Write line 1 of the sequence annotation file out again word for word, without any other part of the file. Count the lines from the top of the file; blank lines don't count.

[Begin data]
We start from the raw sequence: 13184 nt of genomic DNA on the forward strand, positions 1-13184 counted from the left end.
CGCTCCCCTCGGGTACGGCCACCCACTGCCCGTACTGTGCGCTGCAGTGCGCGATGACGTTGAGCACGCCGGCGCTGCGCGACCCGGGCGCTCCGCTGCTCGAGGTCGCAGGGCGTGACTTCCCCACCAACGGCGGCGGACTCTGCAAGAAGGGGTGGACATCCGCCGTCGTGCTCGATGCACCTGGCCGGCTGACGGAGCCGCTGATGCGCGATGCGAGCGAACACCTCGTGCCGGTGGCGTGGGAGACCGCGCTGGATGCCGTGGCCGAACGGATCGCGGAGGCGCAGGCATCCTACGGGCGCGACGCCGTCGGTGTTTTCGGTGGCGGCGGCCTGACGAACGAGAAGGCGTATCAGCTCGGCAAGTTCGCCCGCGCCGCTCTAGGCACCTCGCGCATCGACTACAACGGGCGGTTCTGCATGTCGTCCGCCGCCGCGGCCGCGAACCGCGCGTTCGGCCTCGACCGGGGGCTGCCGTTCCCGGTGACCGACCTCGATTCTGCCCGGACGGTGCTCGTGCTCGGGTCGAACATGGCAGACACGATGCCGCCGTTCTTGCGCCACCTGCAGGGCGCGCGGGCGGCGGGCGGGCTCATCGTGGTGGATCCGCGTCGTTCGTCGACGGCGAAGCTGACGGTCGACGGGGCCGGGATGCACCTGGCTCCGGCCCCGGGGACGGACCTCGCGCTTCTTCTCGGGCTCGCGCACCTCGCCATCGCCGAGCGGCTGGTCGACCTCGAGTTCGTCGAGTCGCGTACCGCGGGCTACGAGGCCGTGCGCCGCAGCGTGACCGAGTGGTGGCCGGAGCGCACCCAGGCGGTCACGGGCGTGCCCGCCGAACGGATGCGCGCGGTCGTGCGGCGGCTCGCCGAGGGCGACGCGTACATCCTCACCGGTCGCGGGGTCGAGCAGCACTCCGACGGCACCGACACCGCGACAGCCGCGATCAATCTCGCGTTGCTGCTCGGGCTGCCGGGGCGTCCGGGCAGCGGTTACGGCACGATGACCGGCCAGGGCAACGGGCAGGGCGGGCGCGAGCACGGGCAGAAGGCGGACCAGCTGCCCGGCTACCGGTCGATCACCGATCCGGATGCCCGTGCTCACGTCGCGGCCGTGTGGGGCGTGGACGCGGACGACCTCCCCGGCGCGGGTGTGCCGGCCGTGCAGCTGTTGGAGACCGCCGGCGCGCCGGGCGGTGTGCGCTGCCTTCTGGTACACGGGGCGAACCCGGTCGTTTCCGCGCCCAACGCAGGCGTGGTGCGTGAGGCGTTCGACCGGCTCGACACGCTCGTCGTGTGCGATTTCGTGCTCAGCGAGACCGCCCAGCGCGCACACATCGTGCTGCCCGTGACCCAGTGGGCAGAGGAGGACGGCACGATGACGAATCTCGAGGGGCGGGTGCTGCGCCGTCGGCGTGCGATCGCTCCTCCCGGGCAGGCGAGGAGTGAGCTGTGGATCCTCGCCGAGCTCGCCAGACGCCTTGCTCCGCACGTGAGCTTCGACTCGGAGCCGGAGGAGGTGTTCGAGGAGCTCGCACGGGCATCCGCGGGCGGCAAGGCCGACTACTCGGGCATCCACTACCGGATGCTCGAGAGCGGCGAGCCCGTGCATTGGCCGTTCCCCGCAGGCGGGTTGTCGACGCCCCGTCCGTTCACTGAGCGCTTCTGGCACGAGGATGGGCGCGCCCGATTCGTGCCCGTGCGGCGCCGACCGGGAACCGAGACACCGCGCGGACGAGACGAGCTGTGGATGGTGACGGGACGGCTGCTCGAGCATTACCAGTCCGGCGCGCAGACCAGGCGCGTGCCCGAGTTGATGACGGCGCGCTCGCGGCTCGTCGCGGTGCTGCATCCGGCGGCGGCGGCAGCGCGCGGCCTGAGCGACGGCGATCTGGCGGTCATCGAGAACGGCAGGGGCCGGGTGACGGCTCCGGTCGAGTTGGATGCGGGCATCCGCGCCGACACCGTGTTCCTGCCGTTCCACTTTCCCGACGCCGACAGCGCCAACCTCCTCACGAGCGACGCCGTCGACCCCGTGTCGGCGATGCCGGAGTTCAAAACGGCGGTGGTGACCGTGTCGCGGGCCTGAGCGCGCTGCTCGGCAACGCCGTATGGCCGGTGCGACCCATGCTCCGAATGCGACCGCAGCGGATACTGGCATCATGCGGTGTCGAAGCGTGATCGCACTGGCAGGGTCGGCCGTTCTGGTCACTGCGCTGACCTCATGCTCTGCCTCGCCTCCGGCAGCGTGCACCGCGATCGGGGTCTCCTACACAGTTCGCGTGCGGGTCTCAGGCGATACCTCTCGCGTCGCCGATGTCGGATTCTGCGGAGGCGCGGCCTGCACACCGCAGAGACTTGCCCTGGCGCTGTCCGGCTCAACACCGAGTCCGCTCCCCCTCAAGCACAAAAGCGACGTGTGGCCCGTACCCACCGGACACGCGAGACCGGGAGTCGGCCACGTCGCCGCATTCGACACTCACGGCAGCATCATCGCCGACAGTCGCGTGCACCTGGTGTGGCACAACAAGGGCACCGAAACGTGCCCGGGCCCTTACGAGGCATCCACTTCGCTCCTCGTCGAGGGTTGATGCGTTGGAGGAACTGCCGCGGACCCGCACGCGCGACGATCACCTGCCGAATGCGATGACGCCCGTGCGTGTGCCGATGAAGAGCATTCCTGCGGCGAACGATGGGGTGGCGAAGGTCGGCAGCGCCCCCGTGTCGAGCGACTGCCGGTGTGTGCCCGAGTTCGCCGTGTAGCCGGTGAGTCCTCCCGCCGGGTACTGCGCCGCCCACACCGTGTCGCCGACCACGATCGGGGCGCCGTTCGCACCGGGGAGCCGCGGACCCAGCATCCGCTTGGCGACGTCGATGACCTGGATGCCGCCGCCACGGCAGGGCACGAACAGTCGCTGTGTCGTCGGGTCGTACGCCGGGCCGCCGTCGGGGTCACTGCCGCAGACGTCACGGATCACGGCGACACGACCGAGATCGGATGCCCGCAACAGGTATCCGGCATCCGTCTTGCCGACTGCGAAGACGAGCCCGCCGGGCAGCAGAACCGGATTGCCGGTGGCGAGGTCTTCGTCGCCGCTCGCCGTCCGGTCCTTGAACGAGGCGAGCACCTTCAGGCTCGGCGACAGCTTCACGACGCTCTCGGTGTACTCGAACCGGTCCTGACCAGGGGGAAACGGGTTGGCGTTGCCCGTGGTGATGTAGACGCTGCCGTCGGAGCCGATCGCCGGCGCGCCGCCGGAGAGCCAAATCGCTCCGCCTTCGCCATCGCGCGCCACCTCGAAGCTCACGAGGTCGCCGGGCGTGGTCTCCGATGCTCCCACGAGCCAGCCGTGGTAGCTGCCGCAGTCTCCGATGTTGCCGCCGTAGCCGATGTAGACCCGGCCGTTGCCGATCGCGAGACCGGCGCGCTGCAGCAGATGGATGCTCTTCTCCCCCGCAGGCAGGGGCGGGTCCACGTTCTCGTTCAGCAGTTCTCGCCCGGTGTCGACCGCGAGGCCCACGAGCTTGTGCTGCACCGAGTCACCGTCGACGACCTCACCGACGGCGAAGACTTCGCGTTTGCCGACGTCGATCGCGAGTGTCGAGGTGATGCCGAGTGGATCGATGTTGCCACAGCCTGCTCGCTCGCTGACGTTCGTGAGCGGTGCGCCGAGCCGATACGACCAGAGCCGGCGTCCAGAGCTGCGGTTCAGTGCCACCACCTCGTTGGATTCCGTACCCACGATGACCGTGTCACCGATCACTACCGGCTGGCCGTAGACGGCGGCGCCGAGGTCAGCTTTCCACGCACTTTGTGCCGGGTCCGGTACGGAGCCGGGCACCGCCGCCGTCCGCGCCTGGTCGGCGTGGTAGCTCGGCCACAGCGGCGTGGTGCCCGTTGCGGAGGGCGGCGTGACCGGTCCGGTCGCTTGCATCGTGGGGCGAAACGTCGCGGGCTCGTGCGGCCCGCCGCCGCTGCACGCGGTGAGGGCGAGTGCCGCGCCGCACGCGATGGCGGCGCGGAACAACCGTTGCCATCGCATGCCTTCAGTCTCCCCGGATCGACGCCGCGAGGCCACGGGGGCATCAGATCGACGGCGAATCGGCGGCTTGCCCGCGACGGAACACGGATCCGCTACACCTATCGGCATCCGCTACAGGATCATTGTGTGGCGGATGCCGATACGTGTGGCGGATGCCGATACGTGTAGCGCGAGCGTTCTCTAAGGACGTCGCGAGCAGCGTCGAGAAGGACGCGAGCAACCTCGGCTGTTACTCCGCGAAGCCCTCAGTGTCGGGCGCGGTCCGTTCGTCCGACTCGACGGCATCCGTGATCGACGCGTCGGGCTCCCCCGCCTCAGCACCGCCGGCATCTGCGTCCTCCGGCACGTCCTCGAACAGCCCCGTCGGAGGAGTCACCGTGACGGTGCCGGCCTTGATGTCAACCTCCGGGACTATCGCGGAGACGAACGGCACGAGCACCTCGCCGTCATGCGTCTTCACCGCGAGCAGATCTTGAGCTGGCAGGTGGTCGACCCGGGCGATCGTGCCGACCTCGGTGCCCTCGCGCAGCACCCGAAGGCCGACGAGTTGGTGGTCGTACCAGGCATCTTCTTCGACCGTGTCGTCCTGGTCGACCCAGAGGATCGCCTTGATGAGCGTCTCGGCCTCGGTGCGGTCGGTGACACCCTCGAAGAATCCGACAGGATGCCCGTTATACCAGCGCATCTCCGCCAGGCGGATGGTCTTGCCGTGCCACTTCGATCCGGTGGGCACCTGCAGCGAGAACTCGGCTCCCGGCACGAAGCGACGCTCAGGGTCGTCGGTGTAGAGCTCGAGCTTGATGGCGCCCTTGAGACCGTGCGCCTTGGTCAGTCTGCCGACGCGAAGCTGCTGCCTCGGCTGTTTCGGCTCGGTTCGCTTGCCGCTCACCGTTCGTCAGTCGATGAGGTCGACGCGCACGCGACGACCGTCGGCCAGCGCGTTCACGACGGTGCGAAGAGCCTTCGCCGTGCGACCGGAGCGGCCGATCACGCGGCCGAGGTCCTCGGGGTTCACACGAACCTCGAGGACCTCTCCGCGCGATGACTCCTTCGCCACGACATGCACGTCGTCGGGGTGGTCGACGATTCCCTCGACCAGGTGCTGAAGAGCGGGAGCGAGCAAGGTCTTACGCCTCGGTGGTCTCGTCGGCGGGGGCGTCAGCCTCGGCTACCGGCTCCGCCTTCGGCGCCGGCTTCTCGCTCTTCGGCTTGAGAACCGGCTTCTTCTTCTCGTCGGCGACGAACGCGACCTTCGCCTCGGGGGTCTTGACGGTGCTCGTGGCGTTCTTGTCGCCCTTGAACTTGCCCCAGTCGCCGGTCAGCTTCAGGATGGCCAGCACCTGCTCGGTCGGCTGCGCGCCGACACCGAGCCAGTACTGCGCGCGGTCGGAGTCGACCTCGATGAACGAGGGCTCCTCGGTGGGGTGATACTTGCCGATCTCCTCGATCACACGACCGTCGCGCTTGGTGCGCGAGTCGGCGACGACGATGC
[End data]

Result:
We start from the raw sequence: 13184 nt of genomic DNA on the forward strand, positions 1-13184 counted from the left end.